For almost everyone, sight is by far the most important of their five senses — up to 80% of the information our brains receive is from our eyes. People want an easy way to maintain their vision long-term and gain the peace of mind that comes from knowing that their eyes are healthy.
A cataract is the clouding of the lens of the eye. Normally, light passes through the clear lens and is focused onto the Retina. However, the natural aging process can cause the lens to become cloudy.
Myopia is the medical term for nearsightedness. Nearsighted eyes are good at seeing objects that are up close but have trouble seeing objects that are far away. This is due to a refractive error in the eye.
The cornea, lens and retina contribute to clear vision at all distances. In astigmatism, vision is blurred due to either an irregularly shaped cornea or lens.
Macular degeneration is a disease that causes sight-sensing cells in the macular zone of the retina to malfunction or lose function and results in debilitating loss of vital central or detail vision.
Glaucoma is actually a group of eye diseases that lead to damage of the optic nerve (the nerve fiber that carries information from the eye to the brain), which can then lead to vision loss and the possibility of blindness. Optic nerve damage usually occurs in the presence of high intraocular pressure, but glaucoma can occur with normal or even below-normal eye pressure.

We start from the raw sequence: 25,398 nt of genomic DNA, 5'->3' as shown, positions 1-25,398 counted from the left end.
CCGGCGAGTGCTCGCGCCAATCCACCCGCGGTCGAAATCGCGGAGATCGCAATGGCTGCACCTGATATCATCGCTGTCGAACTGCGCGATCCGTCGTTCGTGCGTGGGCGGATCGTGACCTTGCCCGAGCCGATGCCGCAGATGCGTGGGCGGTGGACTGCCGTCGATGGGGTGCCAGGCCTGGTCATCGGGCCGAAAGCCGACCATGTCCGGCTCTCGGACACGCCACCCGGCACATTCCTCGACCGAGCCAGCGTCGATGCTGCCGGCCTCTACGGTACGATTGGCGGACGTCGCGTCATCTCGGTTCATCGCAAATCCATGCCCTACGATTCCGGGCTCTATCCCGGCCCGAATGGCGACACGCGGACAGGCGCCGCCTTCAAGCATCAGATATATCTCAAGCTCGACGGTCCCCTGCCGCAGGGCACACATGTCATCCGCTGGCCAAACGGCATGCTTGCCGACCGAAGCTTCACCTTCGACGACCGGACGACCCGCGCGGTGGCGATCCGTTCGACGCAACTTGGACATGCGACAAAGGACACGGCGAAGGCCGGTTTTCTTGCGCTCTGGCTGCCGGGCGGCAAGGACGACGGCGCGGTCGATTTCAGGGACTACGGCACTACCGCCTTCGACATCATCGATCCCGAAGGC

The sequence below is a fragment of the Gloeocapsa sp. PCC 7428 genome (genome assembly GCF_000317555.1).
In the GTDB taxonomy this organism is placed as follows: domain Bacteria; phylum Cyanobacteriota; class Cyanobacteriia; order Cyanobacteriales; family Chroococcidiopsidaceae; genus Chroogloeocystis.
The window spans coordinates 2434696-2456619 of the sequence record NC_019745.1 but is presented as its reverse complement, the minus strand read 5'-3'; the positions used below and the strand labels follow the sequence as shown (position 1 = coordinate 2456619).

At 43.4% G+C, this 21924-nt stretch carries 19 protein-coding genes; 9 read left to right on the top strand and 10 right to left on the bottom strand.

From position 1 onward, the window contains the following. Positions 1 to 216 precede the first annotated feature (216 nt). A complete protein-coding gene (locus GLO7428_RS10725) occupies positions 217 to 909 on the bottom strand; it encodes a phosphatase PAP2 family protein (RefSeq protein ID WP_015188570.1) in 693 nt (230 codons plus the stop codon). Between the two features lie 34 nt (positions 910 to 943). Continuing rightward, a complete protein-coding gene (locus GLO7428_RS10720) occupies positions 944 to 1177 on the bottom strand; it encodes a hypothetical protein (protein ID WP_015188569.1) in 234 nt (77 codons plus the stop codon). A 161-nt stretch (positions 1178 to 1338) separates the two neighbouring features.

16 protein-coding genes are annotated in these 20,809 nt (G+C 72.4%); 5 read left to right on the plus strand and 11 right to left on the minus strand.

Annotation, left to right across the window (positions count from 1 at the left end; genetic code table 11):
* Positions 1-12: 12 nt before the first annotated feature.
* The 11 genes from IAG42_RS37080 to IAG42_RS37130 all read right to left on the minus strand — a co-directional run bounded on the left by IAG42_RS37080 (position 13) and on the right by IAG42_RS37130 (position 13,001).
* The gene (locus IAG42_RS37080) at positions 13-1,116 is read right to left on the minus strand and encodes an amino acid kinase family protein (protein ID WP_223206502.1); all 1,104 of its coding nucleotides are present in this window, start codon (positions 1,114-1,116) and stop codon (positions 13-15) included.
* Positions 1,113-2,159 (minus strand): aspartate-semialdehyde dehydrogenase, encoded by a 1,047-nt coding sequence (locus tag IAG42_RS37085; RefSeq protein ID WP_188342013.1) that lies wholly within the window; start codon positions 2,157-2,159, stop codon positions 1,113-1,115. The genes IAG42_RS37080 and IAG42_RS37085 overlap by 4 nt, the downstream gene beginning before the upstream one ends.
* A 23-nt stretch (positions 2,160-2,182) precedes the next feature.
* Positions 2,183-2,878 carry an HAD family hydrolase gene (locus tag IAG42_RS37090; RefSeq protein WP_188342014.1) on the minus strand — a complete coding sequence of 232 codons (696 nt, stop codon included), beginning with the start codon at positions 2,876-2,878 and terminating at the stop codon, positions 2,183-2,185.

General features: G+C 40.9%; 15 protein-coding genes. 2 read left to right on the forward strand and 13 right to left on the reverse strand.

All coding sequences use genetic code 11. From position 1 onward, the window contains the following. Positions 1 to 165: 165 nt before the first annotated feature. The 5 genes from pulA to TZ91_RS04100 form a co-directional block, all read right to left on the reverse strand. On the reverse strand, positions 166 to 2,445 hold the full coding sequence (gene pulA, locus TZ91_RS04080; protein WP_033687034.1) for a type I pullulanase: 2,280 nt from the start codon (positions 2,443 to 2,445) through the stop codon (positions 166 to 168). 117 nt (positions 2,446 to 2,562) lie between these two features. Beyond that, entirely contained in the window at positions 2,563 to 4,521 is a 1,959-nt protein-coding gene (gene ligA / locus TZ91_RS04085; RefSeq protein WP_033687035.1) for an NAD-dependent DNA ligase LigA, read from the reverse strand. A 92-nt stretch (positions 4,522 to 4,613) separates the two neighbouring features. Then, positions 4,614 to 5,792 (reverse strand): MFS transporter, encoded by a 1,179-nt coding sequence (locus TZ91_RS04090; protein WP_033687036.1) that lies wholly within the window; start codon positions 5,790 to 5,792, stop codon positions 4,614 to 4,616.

Strabismus is a visual problem in which the eyes are not aligned properly and point in different directions. One eye may look straight ahead, while the other eye turns inward, outward, upward or downward.
This is the medical term for the most common diabetic eye problem and also the leading cause of blindness in American adults. It damages the blood vessels in the retina, the light-sensitive nerve tissue in your eye that sends visual images to your brain.
We are part of the Northern Minnesota community and have been taking care of patients here since 1979. We are still independently (and locally) owned so that we can treat patients in their best interest, not recommend whatever is best for a corporation’s bottom line.